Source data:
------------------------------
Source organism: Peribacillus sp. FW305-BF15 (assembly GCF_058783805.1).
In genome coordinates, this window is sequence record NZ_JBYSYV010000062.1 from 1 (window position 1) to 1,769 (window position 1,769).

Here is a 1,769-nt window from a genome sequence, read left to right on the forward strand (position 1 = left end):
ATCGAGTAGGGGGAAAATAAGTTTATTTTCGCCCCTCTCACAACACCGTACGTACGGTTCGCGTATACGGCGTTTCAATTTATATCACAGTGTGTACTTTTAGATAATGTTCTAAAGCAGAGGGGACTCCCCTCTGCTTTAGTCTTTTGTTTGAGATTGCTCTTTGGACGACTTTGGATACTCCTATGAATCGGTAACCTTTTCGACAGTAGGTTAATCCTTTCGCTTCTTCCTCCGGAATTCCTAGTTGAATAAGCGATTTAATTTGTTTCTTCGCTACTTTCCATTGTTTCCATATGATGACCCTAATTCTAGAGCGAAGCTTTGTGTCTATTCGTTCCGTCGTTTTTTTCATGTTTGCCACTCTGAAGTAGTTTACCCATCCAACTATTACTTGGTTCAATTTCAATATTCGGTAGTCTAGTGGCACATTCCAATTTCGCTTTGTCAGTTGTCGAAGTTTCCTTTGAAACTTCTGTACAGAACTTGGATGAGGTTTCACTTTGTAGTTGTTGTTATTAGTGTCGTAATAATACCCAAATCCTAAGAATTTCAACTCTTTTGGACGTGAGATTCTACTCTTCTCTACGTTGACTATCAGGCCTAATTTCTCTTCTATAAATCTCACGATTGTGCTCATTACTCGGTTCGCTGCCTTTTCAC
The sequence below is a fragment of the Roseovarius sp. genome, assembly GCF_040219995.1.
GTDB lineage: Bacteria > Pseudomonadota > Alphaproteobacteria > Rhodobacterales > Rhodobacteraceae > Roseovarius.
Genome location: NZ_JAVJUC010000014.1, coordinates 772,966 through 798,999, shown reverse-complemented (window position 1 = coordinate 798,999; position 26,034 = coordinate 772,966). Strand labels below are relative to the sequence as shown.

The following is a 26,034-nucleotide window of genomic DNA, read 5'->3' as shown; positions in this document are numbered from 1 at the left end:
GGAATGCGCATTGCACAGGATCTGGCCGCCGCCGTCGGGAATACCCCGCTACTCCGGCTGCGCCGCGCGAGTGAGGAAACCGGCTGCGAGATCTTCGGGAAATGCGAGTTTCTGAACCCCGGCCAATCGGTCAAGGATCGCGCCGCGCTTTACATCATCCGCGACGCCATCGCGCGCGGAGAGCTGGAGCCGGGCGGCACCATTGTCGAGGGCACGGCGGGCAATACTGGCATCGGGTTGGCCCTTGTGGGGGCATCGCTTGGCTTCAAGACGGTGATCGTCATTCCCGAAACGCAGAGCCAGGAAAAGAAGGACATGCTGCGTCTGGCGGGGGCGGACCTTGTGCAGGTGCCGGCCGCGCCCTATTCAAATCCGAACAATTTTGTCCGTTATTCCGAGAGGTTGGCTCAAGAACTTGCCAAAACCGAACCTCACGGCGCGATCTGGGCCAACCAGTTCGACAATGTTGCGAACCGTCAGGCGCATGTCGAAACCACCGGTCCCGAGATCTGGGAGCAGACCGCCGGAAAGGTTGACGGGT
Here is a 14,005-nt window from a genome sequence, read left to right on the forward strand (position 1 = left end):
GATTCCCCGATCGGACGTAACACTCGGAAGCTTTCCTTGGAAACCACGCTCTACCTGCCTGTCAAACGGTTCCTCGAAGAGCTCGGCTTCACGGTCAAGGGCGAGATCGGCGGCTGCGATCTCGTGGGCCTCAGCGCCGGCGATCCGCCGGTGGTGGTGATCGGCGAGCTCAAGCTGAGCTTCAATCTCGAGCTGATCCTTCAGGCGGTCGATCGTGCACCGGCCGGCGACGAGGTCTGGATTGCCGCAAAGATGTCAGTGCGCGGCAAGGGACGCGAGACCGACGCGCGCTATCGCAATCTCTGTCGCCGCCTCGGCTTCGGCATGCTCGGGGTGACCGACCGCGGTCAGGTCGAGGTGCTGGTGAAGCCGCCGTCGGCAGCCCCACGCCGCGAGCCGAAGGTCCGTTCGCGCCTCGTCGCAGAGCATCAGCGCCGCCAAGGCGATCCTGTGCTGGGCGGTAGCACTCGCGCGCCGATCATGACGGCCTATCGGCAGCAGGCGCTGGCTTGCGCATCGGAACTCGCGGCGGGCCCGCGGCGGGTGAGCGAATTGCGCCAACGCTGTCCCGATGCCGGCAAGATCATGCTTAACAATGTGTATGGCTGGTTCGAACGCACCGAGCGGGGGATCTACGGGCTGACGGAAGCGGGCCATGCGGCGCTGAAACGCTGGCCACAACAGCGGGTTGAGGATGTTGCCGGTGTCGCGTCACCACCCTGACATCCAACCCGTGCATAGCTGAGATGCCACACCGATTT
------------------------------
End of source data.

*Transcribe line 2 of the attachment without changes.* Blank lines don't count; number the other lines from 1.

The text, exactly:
In genome coordinates, this window is sequence record NZ_JBYSYV010000062.1 from 1 (window position 1) to 1,769 (window position 1,769).